BIH supports eight trendsetting innovation projects for better patient care
Eight medical and pharmaceutical projects by scientists from the Berlin Institute of Health (BIH) are funded by the BIH Technology Transfer Fund 2017. Projects were selected, which, in addition to their high scientific quality in the fields of pharmacy, diagnostics and medical devices, have a great commercial potential for innovation and thus contribute to better patient care as well as new therapeutic possibilities.
The quality of the projects was assessed according to the extent to which a decisive development and validation step can be achieved with regard to future economic viability. Already during the application evaluation process, the applicants had the opportunity to discuss their projects intensively with external experts. The following projects in the field of pharmacy, diagnostics and medical devices are funded by the BIH Technology Transfer Fund 2017:
BIH Technology Transfer Fund 2017 for pharmaceutical or diagnostic products
The research group led by Prof. Dr. Matthias Taupitz (Charité) developed an oral drug based on maghemite nanoparticles for the treatment of hyperphosphatemia, which occurs for example in chronic renal failure patients. The next step is to carry out preclinical in vivo target studies to identify the underlying mechanism of action.
Prof. Dr. Ulrike Stein (Experimental and Clinical Research Center, Charité and MDC) is working on a novel combination therapy for the treatment of patients with colorectal cancer who have an increased risk of developing metastases. In the future, the synergistic effect of two active substances is to be tested for the prevention of metastasis in the animal model.
The team around Dr. Altuna Akalin (MDC) and collaborators Dr. Adelheid Kratzer and Prof. Dr. Ulf Landmesser (both Charité) plan a proof-of-concept study for a novel diagnostic tool based on circulating cell-free DNA. With the proposed technology, clinicians will be able to diagnose diseases like cardiovascular diseases using circulating cell-free DNA from the blood in a cost effective manner.
Dr. Karl Skriner (Charité) has developed a diagnostic method for early detection and a corresponding earlier treatment of rheumatoid arthritis. The next step towards the product is to produce the components of the assay by a certified manufacturer according to the guidelines for in-vitro diagnostics. The test should then be validated on clinical specimens in order to be CE certified.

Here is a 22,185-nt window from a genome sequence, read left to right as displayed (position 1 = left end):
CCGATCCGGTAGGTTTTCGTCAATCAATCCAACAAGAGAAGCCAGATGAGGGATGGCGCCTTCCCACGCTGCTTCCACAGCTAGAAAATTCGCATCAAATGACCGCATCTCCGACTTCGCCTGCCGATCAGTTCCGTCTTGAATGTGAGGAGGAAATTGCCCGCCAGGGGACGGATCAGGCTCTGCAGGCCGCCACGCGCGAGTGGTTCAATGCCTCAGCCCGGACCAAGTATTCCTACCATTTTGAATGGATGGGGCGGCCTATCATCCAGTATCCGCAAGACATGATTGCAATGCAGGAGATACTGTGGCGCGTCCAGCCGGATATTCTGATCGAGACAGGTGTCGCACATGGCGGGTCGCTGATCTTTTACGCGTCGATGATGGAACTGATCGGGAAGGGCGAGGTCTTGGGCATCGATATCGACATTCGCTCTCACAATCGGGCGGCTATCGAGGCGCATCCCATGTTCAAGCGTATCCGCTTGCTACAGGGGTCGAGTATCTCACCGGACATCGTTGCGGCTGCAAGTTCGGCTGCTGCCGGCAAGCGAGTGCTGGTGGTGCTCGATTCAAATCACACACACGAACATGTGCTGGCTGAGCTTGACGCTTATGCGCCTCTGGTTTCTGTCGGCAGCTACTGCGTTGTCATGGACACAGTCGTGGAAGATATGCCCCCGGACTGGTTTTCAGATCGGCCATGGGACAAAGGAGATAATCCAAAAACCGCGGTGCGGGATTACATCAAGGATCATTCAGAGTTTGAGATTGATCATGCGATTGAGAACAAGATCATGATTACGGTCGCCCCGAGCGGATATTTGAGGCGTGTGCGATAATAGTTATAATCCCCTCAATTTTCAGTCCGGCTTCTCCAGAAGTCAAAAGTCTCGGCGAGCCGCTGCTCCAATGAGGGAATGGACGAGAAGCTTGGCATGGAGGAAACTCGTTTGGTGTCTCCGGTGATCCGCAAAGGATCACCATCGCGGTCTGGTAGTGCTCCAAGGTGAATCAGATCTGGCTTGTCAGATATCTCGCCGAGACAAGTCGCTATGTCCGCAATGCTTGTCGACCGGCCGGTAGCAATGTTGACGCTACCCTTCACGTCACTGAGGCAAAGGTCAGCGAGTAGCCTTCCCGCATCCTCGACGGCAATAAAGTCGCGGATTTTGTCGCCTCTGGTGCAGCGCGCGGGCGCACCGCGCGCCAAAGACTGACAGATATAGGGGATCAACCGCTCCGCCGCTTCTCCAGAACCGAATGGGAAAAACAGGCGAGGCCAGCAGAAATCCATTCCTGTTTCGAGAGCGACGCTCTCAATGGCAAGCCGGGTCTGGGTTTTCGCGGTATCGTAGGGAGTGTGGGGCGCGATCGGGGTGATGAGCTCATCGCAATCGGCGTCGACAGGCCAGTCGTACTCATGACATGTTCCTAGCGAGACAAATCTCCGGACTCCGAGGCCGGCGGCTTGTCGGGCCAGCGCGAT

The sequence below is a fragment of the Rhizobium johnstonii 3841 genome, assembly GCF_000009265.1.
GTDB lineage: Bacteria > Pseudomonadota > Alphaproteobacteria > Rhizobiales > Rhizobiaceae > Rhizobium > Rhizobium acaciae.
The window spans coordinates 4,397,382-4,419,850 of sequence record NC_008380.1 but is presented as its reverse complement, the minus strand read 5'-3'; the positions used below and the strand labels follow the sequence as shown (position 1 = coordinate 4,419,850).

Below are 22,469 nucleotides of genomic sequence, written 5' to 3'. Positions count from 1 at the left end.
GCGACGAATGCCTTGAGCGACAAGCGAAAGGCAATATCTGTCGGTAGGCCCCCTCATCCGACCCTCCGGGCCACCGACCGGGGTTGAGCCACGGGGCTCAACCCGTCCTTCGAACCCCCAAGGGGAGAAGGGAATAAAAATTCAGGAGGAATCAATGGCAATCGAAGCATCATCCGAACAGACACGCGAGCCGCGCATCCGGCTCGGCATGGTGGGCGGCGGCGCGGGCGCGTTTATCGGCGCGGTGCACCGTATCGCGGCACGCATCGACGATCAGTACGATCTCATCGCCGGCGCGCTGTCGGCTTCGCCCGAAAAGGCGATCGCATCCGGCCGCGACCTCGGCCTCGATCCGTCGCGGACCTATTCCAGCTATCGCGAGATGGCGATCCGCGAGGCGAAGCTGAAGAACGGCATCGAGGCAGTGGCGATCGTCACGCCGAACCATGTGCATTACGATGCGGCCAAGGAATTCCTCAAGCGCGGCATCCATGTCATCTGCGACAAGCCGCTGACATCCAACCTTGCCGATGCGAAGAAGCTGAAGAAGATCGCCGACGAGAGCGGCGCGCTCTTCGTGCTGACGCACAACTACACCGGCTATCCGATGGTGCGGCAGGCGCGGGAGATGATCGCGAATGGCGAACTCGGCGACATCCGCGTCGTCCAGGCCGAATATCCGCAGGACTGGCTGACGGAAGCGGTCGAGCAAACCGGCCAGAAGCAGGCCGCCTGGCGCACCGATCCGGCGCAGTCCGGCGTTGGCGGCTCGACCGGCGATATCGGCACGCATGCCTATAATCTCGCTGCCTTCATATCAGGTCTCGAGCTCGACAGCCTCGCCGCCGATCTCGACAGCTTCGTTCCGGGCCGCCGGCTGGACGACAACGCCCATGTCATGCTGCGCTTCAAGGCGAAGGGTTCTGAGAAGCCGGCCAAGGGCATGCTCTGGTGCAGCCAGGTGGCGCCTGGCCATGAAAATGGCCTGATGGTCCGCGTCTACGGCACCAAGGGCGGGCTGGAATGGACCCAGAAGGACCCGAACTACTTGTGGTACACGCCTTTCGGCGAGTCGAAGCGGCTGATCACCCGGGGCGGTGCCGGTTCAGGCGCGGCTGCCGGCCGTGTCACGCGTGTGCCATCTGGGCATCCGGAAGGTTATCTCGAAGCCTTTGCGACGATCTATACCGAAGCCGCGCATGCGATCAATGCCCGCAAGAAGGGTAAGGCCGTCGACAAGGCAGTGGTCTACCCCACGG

BIH Technology Transfer Fund 2017 for medical devices
In his project concerning a rare but often fatal autoimmune disease, Dr. Stephen Marino (Experimental and Clinical Research Center, Charité) is planning to specifically remove the causal autoantibodies from the blood of affected patients by apheresis. He plans to produce prototypes of adsorber columns that will be tested for efficacy in blood purification using existing patient materials.
The large group of dialysis patients is the focus of the application by Prof. Dr. Markus van der Giet (Charité). In this project, the expanded use of an already market approved adsorption column for the adsorption of uremia toxin serum amyloid A from the blood of dialysis patients is to be demonstrated. Among other things, these toxins are responsible for a considerable increase in the cardiovascular risk of dialysis patients.
A follow-up support to the project funded in 2015 by the BIH Technology Transfer Fund was granted to Dr. Michael Notter (Charité) for the novel CAIROS 4.0 eHealth System targeting increased patient safety of infusion therapies. The manufacturing and initial validation of the prototype intravenous access medical device and the software supported by BIH funds in 2015 shall now be followed by a first clinical evaluation at the Charité.
A novel dental implant based on the high-performance material polyetheretherketone is developed further by the biomaterial researcher Prof. Dr.Wolf-Dieter Müller and the oral surgeon Dr. Andreas Schwitalla (both Charité). The researchers want to identify the best surface modification for osseointegration using a sheep model.
New technology transfer unit "Berlin Health Innovations"
From 2018, the Technology Transfer Fund will be integrated into the validation fund of the new technology transfer unit "Berlin Health Innovations". Berlin Health Innovations aims to accelerate the implementation of new biomedical findings and developments of the BIH and the Charité into medical products and services, which increase the success of the treatment and thus contribute to the benefit of patients and society.
source: Berliner Institut für Gesundheitsforschung / Berlin Institute of Health (BIH)